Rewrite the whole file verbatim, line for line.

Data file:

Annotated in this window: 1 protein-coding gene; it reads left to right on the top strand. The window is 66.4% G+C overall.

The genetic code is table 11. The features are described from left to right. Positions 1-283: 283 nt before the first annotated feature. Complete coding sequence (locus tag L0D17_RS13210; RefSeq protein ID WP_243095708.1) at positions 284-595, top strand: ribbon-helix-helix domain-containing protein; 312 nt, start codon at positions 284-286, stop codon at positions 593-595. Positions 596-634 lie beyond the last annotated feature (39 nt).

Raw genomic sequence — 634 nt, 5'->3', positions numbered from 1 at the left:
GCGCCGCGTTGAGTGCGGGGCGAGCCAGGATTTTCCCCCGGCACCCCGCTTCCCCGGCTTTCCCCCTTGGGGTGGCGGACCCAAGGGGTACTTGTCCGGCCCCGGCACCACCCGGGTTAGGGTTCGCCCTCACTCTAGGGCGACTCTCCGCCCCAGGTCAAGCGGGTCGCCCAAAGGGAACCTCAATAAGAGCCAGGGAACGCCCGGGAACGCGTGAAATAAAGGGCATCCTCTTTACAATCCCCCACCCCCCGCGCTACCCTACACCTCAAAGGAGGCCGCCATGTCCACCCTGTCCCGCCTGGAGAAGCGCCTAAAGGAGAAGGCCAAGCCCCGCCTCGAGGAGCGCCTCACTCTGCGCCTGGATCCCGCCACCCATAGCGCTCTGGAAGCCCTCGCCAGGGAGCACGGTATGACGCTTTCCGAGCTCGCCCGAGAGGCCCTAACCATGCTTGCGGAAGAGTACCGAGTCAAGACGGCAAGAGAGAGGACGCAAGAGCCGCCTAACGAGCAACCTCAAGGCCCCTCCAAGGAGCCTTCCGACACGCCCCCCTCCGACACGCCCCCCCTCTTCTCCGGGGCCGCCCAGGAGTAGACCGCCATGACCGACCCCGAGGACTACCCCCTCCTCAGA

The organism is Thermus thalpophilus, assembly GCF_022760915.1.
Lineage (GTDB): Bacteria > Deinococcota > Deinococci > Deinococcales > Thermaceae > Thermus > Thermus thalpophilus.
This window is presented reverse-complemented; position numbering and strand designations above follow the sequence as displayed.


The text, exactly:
Annotated in this window: 1 protein-coding gene; it reads left to right on the top strand. The window is 66.4% G+C overall.

The genetic code is table 11. The features are described from left to right. Positions 1-283: 283 nt before the first annotated feature. Complete coding sequence (locus tag L0D17_RS13210; RefSeq protein ID WP_243095708.1) at positions 284-595, top strand: ribbon-helix-helix domain-containing protein; 312 nt, start codon at positions 284-286, stop codon at positions 593-595. Positions 596-634 lie beyond the last annotated feature (39 nt).

Raw genomic sequence — 634 nt, 5'->3', positions numbered from 1 at the left:
GCGCCGCGTTGAGTGCGGGGCGAGCCAGGATTTTCCCCCGGCACCCCGCTTCCCCGGCTTTCCCCCTTGGGGTGGCGGACCCAAGGGGTACTTGTCCGGCCCCGGCACCACCCGGGTTAGGGTTCGCCCTCACTCTAGGGCGACTCTCCGCCCCAGGTCAAGCGGGTCGCCCAAAGGGAACCTCAATAAGAGCCAGGGAACGCCCGGGAACGCGTGAAATAAAGGGCATCCTCTTTACAATCCCCCACCCCCCGCGCTACCCTACACCTCAAAGGAGGCCGCCATGTCCACCCTGTCCCGCCTGGAGAAGCGCCTAAAGGAGAAGGCCAAGCCCCGCCTCGAGGAGCGCCTCACTCTGCGCCTGGATCCCGCCACCCATAGCGCTCTGGAAGCCCTCGCCAGGGAGCACGGTATGACGCTTTCCGAGCTCGCCCGAGAGGCCCTAACCATGCTTGCGGAAGAGTACCGAGTCAAGACGGCAAGAGAGAGGACGCAAGAGCCGCCTAACGAGCAACCTCAAGGCCCCTCCAAGGAGCCTTCCGACACGCCCCCCTCCGACACGCCCCCCCTCTTCTCCGGGGCCGCCCAGGAGTAGACCGCCATGACCGACCCCGAGGACTACCCCCTCCTCAGA

The organism is Thermus thalpophilus, assembly GCF_022760915.1.
Lineage (GTDB): Bacteria > Deinococcota > Deinococci > Deinococcales > Thermaceae > Thermus > Thermus thalpophilus.
This window is presented reverse-complemented; position numbering and strand designations above follow the sequence as displayed.